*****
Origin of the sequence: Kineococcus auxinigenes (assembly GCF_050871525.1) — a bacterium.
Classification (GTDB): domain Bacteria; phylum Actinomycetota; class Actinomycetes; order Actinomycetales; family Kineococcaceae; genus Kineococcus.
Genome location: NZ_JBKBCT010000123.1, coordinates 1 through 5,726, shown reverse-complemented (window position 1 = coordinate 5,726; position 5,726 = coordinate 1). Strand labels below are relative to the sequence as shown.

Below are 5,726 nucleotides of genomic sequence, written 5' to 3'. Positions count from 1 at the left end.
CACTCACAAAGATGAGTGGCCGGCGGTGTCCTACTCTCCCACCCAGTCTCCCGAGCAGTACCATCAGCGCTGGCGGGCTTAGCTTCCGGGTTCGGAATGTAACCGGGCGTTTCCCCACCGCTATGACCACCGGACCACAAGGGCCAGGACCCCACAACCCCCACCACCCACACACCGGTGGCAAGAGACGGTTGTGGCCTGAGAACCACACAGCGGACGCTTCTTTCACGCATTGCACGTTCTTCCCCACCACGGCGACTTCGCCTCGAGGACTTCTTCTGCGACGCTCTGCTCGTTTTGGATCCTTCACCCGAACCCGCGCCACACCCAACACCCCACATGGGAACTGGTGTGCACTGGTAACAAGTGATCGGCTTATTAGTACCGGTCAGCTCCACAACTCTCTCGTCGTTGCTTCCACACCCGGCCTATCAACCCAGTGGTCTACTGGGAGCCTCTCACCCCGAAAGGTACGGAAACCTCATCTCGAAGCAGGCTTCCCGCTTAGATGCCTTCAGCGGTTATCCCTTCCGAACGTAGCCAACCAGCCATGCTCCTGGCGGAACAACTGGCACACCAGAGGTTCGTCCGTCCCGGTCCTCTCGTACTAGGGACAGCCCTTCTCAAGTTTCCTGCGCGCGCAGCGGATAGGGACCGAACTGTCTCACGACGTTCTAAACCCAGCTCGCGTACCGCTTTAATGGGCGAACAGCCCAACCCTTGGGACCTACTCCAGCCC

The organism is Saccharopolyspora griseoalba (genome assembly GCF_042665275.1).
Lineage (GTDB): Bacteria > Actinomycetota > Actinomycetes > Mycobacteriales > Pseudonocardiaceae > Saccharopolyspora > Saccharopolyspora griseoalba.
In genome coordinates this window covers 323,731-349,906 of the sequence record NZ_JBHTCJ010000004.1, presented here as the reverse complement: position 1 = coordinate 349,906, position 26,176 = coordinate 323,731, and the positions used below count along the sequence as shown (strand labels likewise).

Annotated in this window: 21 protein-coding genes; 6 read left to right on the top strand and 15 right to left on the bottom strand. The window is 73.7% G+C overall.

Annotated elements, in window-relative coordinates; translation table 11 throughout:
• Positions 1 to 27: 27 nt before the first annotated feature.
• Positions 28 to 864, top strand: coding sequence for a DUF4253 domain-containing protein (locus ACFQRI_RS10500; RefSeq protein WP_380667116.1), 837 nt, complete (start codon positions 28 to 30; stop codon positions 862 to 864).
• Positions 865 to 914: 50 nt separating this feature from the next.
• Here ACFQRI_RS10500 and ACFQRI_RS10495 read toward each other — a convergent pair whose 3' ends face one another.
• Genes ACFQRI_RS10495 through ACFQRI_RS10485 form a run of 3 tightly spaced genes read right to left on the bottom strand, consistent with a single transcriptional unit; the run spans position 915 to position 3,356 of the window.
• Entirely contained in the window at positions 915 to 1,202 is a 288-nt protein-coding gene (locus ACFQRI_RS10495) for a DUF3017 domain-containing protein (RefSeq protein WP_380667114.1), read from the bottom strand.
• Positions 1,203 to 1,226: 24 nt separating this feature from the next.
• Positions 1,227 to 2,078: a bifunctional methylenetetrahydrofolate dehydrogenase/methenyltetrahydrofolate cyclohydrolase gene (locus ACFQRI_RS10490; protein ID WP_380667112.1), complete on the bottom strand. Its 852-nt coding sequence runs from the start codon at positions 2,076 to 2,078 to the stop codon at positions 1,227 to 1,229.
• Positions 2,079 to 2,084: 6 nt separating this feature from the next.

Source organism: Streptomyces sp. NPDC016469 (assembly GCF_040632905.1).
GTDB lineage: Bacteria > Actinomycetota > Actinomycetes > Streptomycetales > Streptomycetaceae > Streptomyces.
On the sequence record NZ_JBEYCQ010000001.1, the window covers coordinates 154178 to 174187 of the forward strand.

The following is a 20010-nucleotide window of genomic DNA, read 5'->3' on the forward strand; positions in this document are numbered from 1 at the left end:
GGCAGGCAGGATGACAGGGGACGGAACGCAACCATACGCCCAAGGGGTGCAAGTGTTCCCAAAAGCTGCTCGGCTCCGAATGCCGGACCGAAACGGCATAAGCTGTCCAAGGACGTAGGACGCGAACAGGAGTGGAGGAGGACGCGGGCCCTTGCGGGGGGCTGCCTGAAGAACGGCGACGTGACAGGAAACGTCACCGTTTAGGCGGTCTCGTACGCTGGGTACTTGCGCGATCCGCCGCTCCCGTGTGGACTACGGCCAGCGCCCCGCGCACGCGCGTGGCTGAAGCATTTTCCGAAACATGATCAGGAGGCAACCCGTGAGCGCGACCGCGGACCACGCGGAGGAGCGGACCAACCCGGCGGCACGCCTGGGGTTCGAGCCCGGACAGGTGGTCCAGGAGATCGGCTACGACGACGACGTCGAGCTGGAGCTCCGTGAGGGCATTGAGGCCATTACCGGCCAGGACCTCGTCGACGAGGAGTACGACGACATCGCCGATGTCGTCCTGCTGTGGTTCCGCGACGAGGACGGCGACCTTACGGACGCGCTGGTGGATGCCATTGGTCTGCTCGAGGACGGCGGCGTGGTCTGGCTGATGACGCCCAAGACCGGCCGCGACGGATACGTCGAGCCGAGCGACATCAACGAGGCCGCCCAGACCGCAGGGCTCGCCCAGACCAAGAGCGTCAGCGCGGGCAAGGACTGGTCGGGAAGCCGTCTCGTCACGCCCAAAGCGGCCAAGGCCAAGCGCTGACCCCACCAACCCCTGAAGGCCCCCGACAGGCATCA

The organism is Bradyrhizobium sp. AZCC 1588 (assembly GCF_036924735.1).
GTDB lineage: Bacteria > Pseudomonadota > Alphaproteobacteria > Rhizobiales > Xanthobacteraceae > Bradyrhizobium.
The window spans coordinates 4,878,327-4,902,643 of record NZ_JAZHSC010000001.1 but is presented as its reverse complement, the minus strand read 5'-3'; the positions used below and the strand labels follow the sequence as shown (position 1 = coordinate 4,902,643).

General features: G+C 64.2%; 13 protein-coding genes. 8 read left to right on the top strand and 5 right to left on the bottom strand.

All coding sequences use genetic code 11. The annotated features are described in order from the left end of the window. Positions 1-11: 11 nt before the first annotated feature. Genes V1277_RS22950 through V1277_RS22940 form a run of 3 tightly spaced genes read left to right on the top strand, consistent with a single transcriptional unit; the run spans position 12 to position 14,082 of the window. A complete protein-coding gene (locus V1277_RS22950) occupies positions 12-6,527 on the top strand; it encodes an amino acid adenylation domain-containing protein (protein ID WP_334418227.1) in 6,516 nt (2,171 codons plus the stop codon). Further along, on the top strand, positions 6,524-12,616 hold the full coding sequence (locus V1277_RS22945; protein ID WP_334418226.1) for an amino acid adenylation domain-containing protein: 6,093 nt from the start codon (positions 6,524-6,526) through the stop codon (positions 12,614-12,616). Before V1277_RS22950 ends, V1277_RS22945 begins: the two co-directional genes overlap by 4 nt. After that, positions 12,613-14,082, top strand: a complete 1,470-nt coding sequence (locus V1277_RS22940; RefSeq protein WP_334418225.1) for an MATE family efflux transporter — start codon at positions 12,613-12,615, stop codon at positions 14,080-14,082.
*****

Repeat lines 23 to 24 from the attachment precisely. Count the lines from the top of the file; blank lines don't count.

The following is a 20010-nucleotide window of genomic DNA, read 5'->3' on the forward strand; positions in this document are numbered from 1 at the left end:
GGCAGGCAGGATGACAGGGGACGGAACGCAACCATACGCCCAAGGGGTGCAAGTGTTCCCAAAAGCTGCTCGGCTCCGAATGCCGGACCGAAACGGCATAAGCTGTCCAAGGACGTAGGACGCGAACAGGAGTGGAGGAGGACGCGGGCCCTTGCGGGGGGCTGCCTGAAGAACGGCGACGTGACAGGAAACGTCACCGTTTAGGCGGTCTCGTACGCTGGGTACTTGCGCGATCCGCCGCTCCCGTGTGGACTACGGCCAGCGCCCCGCGCACGCGCGTGGCTGAAGCATTTTCCGAAACATGATCAGGAGGCAACCCGTGAGCGCGACCGCGGACCACGCGGAGGAGCGGACCAACCCGGCGGCACGCCTGGGGTTCGAGCCCGGACAGGTGGTCCAGGAGATCGGCTACGACGACGACGTCGAGCTGGAGCTCCGTGAGGGCATTGAGGCCATTACCGGCCAGGACCTCGTCGACGAGGAGTACGACGACATCGCCGATGTCGTCCTGCTGTGGTTCCGCGACGAGGACGGCGACCTTACGGACGCGCTGGTGGATGCCATTGGTCTGCTCGAGGACGGCGGCGTGGTCTGGCTGATGACGCCCAAGACCGGCCGCGACGGATACGTCGAGCCGAGCGACATCAACGAGGCCGCCCAGACCGCAGGGCTCGCCCAGACCAAGAGCGTCAGCGCGGGCAAGGACTGGTCGGGAAGCCGTCTCGTCACGCCCAAAGCGGCCAAGGCCAAGCGCTGACCCCACCAACCCCTGAAGGCCCCCGACAGGCATCA